Restoration Economy: Atlantic Richfield agrees to clean contaminated 427-acre site across the river from Great Falls, Montana

In Montana, the 427-acre ACM Smelter and Refinery site is located adjacent to the unincorporated community of Black Eagle along the Missouri River in Cascade County. The city of Great Falls is located immediately across the river from the site.

The Boston & Montana Consolidated Copper and Silver Mining Company began construction of the first smelter at the site in 1892. Primary products from activities at the site were copper, zinc, arsenic and cadmium. Operations began in 1893, when ore from mines in Butte, Montana, was concentrated, smelted and refined.

Electrolytic and furnace refineries also operated at the site. Anaconda Copper Mining Company acquired the property in 1910. Zinc smelting and refining activities continued at the facility until the early 1970s.

The property again changed hands in 1977, when Atlantic Richfield Company (ARCO) purchased the site. Copper refining continued until the plant closed in 1980.

Eighty years of refinery operations contaminated soil, groundwater and surface water resources around the site. The refinery’s smoke stacks ejected lead, arsenic and other metals in wastes from the refinery processes.

Deposition from the stacks likely contaminated nearby residential yards. As a regular practice, tailings, smelter wastes, slag and flue dust were dumped into the Missouri River until 1915. After that, most wastes were deposited on site.

The State of Montana estimated 27.5 to 31 million tons of slag and tailings were dumped directly into the river. The Missouri River was found to be contaminated from dumping and on-site runoff and wastes have been identified more than 30 miles downstream.

After the smelter and refinery closed, ARCO initiated reclamation and maintenance activities throughout the 1980s and 1990s. In 2002, at the request of the State of Montana, EPA conducted a site investigation of the facility. An expanded site investigation was conducted in 2007/2008 within the Black Eagle community. EPA placed the ACM Smelter and Refinery on the Superfund program’s National Priority List in March 2011.

Now, on August 22, 2023, the Atlantic Richfield Company and ARCO Environmental Remediation, L.L.C. (collectively, Atlantic Richfield) have agreed to the cleanup of community soils at the ACM Smelter and Refinery Superfund Site in Black Eagle, Montana.

The U.S. Environmental Protection Agency (EPA) announced the agreement, which includes both residential and non-residential yards and soil affected by the refinery’s operations.

Under the proposed consent decree, Atlantic Richfield is required to pay for past response costs and implement a multi-million-dollar cleanup for community soils at the Site.

This proposed consent decree between EPA and the Atlantic Richfield Company represents a new chapter in the effort to protect human health and the environment in the community of Black Eagle,” said EPA Regional Administrator KC Becker.

I applaud those who worked diligently to obtain this agreement, which will address decades of soil contamination and provide a safer, more healthful environment for generations to come,” she added.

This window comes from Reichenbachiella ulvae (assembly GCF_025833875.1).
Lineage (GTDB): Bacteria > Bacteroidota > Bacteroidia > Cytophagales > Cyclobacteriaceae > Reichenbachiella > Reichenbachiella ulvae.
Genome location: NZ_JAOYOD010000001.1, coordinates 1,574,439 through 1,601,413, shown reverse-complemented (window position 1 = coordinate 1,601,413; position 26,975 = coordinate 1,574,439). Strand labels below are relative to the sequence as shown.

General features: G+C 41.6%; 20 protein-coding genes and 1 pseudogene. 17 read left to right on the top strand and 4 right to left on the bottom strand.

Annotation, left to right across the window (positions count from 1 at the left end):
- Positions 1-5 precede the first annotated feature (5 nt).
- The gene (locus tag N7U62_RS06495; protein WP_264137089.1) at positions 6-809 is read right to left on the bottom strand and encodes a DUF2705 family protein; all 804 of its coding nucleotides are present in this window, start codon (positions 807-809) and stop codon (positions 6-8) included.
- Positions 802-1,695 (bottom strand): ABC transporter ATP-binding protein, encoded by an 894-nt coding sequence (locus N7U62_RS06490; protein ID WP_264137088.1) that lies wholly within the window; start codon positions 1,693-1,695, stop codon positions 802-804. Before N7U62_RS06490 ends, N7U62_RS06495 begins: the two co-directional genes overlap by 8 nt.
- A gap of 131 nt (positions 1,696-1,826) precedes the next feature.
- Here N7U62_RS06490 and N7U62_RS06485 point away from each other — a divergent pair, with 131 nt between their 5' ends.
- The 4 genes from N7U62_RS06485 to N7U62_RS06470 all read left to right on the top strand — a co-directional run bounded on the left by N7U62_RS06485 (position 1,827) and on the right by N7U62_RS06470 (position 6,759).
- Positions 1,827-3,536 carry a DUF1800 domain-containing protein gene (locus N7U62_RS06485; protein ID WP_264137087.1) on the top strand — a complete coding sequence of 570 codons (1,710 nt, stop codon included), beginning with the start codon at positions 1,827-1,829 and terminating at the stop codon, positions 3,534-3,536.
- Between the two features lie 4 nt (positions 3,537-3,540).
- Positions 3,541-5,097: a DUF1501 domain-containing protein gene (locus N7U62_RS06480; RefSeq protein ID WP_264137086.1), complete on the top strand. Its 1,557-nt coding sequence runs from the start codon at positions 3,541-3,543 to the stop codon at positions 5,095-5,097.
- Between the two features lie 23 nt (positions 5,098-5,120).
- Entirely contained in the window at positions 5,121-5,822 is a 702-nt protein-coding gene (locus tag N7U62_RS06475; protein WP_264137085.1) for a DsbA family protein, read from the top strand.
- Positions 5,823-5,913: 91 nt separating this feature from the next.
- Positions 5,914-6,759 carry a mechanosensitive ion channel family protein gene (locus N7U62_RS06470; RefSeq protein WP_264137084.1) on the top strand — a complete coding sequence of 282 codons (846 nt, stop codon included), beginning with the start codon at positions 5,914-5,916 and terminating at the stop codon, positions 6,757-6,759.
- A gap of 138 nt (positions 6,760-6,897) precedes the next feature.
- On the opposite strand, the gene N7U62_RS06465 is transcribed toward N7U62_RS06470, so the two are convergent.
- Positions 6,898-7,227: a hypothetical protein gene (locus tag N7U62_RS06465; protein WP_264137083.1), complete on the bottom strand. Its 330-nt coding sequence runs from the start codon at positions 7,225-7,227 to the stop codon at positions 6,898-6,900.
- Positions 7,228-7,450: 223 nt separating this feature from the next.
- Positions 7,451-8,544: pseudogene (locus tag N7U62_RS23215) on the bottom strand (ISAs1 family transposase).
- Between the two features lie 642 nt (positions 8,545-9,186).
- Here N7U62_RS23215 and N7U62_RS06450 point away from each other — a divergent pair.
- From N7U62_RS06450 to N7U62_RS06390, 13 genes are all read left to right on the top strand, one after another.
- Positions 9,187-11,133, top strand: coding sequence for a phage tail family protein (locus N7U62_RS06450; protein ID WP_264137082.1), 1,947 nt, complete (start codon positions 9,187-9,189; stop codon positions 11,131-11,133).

The former smelting and refining facility, referred to as the Great Falls Refinery, operated for nearly 80 years near the unincorporated community of Black Eagle.

The smelter and refinery’s operations produced large quantities of slag, tailings, flue dust and other smelter and refinery wastes containing lead, arsenic and other metals that contaminated soil, groundwater and surface water resources at the Site. EPA placed the Site on the Superfund National Priority List in March 2011.

The proposed consent decree requires Atlantic Richfield to implement remedial design and remedial action in the community soils portion of one of the Site’s three operable units, OU1, at an estimated cost of $2,286,000 and pay $464,475.12 for past response costs incurred by EPA through September 30, 2022.

I am pleased that the EPA and the Atlantic Richfield Company have reached this agreement to clean up contamination from the decades-long operation of the former smelter and refinery in Black Eagle,” said U.S. Attorney Jesse Laslovich for the District of Montana.

I am hopeful that this consent decree will restore the natural resources and lead to a healthier and safer environment for the people of Great Falls,” he continued.

This is an exciting milestone for the cleanup in Black Eagle,” said Amy Steinmetz, waste management and remediation division administrator for the Montana Department of Environmental Quality (MDEQ).

MDEQ looks forward to working with the EPA and Atlantic Richfield, on behalf of Montanans, as the cleanup in Black Eagle and at the former smelter and refinery site move forward,” she concluded.

The consent decree filed today in U.S. District Court in Great Falls, Montana, is subject to a 30-day public comment period and approval by the federal court. A copy of the consent decree is available on the Justice Department’s website.

Under Montana state law, the Department of Environmental Quality is separately required to put the proposed consent decree out for public comment, which will be available on DEQ’s website.

The state’s public comment period will run concurrently with the federal public comment period.

Photo courtesy of Cascade County, Montana.

See the ACM Superfund site page.

You must be logged in to post a comment